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October 9, 2015

The Colbert Report: January 7, 2008

by Annie Wu, posted Jan 8th 2008 11:19AM
Stephen ColbertWithout a doubt, the Colbert Nation was relieved and excited to have their favorite faux-Stephen Colbert back on the air, even if it was in the form of The ColberT ReporT (hard T's means it's a different sort of show without the writers, folks). The in-studio audience made their feelings evident through an obnoxiously long ovation that ended up running the first airing past midnight and into 12:05AM. TiVos around the nation were heard weeping at that moment. All subsequent airings cut out a huge chunk of the ovation and replaced it with big, bold, white text saying, "TWO MINUTES LATER".

So, for those of you who missed it, the audience wouldn't shut up, Colbert tried to politely quiet them down, that didn't work, Colbert actually walked into the audience and forcibly pushed a few people back into their seats. Scarily enough, that only sort of, kind of worked. The man could have ran in there, slit the throats of everyone in the first row, and the audience would have continued cheering like he was firing t-shirts into the crowd. Either people were desperate to have Colbert back, or the Colbert Nation has continued rapidly slipping into cult country.

Now, Colbert, unlike Jon Stewart, is a full-on improvisational comedian with a background in Chicago's Second City. Ever seen that episode Colbert did for Who's Line Is It Anyway? Everyone should see that if only to check out how strangely touchy-feely he was with Wayne Brady. Anyway, Colbert's improv skills definitely came in handy, because the flow of the show seemed to go better than that of The Daily Show. That said, Stewart's jokes were much more biting and, um, satirical? That seems like the wrong word to use, but Stewart didn't have a character to filter his anger through and it made his show much more raw. That seems like the wrong word too. I'm starting to feel like I'll need to run through some SAT flashcards before finding the perfect way to describe it. Let's just say that Stewart couldn't have gotten away with an improvised explanation about how the TelePrompter is really a mind-reader.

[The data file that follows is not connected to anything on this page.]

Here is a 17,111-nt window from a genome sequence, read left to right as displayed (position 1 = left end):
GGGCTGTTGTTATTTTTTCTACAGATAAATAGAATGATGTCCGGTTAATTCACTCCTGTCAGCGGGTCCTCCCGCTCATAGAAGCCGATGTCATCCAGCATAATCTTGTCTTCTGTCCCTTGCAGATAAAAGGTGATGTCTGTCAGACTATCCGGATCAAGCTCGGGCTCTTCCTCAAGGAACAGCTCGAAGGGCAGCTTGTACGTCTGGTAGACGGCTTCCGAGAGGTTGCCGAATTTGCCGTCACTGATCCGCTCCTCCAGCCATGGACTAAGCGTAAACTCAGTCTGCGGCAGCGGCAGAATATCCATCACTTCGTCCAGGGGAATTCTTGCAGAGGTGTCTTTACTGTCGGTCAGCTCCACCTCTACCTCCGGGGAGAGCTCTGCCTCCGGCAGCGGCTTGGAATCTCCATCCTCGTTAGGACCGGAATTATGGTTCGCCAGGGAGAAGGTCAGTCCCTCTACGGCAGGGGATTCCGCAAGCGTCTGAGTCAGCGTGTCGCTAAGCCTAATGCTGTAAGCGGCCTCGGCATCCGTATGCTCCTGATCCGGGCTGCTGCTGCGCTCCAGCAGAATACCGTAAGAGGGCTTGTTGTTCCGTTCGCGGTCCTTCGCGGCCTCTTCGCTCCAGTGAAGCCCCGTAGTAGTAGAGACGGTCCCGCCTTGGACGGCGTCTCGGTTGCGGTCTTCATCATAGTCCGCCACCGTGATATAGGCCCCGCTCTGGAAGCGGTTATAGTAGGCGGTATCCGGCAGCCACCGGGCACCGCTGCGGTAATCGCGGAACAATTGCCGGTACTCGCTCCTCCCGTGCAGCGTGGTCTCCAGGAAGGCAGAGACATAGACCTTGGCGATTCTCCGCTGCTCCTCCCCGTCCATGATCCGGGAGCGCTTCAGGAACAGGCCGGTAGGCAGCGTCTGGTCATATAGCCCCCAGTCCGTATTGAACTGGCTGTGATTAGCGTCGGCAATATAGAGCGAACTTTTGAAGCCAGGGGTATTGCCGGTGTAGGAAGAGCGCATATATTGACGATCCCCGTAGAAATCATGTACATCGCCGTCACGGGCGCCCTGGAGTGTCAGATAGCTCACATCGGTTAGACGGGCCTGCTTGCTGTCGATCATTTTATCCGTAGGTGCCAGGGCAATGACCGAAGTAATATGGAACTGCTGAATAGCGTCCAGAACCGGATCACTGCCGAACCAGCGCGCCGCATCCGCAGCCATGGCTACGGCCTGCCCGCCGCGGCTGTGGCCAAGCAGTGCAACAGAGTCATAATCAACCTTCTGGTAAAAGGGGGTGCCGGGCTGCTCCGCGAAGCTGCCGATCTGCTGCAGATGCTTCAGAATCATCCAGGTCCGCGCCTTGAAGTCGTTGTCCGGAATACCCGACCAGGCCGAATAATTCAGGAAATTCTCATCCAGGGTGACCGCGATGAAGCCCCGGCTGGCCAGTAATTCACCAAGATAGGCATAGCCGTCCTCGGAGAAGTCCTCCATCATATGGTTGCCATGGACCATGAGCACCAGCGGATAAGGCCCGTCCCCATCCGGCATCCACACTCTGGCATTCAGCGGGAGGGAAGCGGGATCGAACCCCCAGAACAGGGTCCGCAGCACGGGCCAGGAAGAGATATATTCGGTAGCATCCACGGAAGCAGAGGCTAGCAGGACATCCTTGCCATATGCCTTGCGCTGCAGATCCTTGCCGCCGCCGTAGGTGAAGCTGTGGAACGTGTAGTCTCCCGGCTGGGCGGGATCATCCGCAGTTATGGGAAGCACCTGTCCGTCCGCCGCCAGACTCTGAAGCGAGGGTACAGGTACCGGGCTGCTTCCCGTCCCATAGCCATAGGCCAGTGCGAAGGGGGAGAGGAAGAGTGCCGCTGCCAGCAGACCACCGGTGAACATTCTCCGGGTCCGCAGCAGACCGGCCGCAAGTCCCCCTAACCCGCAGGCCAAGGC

Colbert, still in character, mind you, explained that he was back on the air only because he hates unions. To prove his point, he ran some clips of anti-union sentiments from previous episodes. Ahh, looks TCR will probably be going with the clip-dominated route to fill time. He also attempted to magic (or pray) a WORD onto the screen, but that didn't work for some reason. Hmm.

The first guest of the night was Andrew Sullivan, who was there not to talk about the strike, but his fanboy love for Barack Obama. I must say, even though Obama has refused to come on TCR, Sullivan's super pro-Obama stance was really the next best thing for Obama's campaign. Maybe he'll get a pseudo-"Colbert bump". Colbert was really in his element during this interview. He seemed cool through most of the episode, but there was no sign of uneasiness when he was dealing with guests. It's that old Second City stuff coming back, I'm sure.

The second guest of the night came on at, like, 11:58PM, which made me feel terrible for the guy, because I thought he was going to get about one minute of screentime. Like I said, the overexcited audience at the top of the show ended up pushing everything into overtime, so this fellow got a normal interview. The guest was Richard Freiman, giggliest man alive, who was there not to talk about Barack Obama, but the strike. Again, Colbert was on his game, and the interview went well.